Two weeks ago, we released Ulysses 2.7 with support for Touch Bar on Apple's latest MacBook Pro. When we started work on Touch Bar, we only had Xcode and some third-party apps to do very basic emulation: showing keyboard and Touch Bar on an iPad Pro, for example. You can’t fully test, even less appreciate a new input device via emulation, though. So we eagerly awaited the arrival of our own hardware.
And when it finally arrived, we only had three days between unpacking and the 2.7 release. This was barely enough to go through quick “yes, works” test-runs – and even during this time, we already realized how some of our ideas wouldn’t work that well and needed a proper revisit in due time.
So since then, we have taken another look at our initial implementation, came up with new ideas, and shuffled around some buttons and options. Today, we are releasing Ulysses 2.7.1 with an updated take on Touch Bar, and I'd like to take this opportunity to talk about the biggest changes, and our Touch Bar approach in general.
Today we’re releasing Ulysses 2.7 on the App Store. It’s a rather big release, even though there’s not that one major headline feature, like… making coffee or such (though, boy, this would come in handy now). It’s more of a foundation release, with tons of fixes, under-the-hood changes and improvements to keep Ulysses’ code base fresh and… juicy. Yes, juicy. There, I said it.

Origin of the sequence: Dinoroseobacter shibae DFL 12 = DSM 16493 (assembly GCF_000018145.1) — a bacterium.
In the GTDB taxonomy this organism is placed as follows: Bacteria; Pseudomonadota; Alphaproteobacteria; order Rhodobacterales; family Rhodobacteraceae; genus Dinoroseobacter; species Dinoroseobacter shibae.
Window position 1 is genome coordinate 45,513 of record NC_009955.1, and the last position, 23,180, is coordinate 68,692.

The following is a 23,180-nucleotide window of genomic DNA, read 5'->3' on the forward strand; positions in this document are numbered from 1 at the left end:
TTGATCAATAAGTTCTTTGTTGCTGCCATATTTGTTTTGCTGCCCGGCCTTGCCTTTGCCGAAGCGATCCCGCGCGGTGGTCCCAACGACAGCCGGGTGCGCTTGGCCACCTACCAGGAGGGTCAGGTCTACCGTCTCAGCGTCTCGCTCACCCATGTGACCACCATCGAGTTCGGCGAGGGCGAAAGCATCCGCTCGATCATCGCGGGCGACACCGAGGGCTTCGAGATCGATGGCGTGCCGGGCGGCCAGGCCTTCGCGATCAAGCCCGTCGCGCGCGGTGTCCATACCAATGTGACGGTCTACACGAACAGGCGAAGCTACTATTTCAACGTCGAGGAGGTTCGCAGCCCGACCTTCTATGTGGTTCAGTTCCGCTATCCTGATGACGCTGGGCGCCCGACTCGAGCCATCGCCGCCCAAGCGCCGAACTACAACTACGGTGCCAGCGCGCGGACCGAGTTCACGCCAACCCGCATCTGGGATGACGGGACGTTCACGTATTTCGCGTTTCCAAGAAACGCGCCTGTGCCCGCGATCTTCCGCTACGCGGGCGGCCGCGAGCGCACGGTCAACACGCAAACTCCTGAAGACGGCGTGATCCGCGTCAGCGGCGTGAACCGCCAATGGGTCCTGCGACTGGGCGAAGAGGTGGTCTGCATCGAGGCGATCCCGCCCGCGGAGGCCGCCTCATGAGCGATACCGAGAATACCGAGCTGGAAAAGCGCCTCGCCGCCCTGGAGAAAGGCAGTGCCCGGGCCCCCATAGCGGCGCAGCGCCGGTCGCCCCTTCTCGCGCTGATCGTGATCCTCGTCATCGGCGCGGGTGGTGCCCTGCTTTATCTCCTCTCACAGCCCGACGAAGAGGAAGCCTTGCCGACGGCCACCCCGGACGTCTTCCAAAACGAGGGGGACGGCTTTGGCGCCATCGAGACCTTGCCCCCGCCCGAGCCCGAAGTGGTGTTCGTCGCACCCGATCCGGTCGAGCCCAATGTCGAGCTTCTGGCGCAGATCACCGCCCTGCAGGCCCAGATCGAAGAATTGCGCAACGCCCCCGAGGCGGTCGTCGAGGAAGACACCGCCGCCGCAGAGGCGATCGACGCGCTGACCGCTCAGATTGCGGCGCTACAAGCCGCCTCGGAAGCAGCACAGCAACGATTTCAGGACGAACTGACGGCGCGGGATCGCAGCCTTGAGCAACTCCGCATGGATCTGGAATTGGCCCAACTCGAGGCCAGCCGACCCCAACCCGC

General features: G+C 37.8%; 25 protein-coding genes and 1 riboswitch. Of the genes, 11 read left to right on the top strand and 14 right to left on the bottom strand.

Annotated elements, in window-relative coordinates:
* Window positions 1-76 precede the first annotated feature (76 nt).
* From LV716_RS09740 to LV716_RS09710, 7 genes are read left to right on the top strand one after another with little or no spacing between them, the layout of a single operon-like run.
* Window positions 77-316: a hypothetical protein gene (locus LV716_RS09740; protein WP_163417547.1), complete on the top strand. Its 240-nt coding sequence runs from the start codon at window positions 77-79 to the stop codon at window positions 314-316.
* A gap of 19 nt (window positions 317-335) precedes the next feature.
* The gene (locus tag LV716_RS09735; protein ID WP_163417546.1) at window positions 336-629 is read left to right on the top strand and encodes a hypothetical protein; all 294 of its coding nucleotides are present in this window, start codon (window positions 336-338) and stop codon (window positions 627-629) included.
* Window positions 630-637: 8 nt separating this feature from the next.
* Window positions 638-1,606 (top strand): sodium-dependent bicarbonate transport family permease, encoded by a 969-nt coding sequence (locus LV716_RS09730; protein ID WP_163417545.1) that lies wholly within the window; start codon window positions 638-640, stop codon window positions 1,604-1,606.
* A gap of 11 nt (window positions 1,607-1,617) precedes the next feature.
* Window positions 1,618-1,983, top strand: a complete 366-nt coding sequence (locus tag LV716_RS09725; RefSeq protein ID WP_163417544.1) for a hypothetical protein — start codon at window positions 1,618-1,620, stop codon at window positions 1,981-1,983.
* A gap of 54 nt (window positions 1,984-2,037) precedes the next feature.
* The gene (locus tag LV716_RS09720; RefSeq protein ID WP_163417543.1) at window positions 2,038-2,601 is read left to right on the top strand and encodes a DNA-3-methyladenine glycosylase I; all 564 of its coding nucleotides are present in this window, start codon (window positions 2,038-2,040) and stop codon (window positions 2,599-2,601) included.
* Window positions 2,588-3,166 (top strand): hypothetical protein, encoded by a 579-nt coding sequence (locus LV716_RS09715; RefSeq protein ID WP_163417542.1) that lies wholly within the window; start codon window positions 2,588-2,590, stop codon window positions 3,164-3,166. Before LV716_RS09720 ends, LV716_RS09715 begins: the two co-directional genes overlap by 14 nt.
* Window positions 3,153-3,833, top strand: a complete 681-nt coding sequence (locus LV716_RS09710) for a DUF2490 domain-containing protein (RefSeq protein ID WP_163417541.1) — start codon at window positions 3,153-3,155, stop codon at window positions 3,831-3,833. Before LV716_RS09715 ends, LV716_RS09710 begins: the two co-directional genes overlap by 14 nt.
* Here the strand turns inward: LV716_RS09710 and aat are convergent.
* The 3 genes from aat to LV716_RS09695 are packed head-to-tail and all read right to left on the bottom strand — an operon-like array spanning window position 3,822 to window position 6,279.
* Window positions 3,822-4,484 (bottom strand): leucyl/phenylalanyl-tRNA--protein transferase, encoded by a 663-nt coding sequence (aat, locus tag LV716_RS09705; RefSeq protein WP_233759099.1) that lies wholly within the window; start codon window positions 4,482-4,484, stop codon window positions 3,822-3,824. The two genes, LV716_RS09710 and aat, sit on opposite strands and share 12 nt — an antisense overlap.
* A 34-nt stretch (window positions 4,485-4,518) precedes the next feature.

That’s not to say there aren’t any new features, mind you. Though “new”, as is the case with any adjective claim, lies in the eye of the beholder, but more on that later.
To get this one out of the way quickly: Ulysses 2.7 now supports Touch Bar, Apple’s latest take on humanizing hardware interfaces. It’s brand-new, obviously, so there isn’t much (if any) experience with how users expect this thing to work, but we took the time and implemented what we believe is a solid first take on awfully promising technology.
The primary focus for our initial Touch Bar support was, of course, the editor, and you can now access Ulysses’ markup features right from the Touch Bar. Yay! But since markup is based on keyboard input anyway, and since the most common definitions are so easy to type (headers, emphasize etc.), we didn’t just populate the Touch Bar with a scrolling list of tags. Instead, we took a page from our iOS implementation, and are offering logical markup groups alongside dedicated buttons for three of the more complex (but widely used) definitions.